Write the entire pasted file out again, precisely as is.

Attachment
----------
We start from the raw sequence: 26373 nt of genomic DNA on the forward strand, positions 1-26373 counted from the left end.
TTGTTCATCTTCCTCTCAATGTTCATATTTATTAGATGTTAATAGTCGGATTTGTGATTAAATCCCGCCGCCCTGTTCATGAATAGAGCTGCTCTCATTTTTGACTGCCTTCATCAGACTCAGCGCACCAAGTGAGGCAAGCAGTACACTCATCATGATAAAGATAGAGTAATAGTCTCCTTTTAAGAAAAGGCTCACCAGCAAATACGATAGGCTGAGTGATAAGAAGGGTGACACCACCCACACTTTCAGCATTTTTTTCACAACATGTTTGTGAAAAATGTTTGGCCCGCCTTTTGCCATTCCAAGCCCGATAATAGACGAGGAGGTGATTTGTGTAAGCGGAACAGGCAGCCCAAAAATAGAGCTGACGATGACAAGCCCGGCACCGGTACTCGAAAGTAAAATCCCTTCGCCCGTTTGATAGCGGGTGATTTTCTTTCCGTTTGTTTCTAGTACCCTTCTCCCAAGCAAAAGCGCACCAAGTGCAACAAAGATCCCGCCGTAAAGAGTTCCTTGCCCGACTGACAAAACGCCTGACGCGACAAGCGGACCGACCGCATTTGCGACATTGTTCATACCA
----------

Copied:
We start from the raw sequence: 26373 nt of genomic DNA on the forward strand, positions 1-26373 counted from the left end.
TTGTTCATCTTCCTCTCAATGTTCATATTTATTAGATGTTAATAGTCGGATTTGTGATTAAATCCCGCCGCCCTGTTCATGAATAGAGCTGCTCTCATTTTTGACTGCCTTCATCAGACTCAGCGCACCAAGTGAGGCAAGCAGTACACTCATCATGATAAAGATAGAGTAATAGTCTCCTTTTAAGAAAAGGCTCACCAGCAAATACGATAGGCTGAGTGATAAGAAGGGTGACACCACCCACACTTTCAGCATTTTTTTCACAACATGTTTGTGAAAAATGTTTGGCCCGCCTTTTGCCATTCCAAGCCCGATAATAGACGAGGAGGTGATTTGTGTAAGCGGAACAGGCAGCCCAAAAATAGAGCTGACGATGACAAGCCCGGCACCGGTACTCGAAAGTAAAATCCCTTCGCCCGTTTGATAGCGGGTGATTTTCTTTCCGTTTGTTTCTAGTACCCTTCTCCCAAGCAAAAGCGCACCAAGTGCAACAAAGATCCCGCCGTAAAGAGTTCCTTGCCCGACTGACAAAACGCCTGACGCGACAAGCGGACCGACCGCATTTGCGACATTGTTCATACCA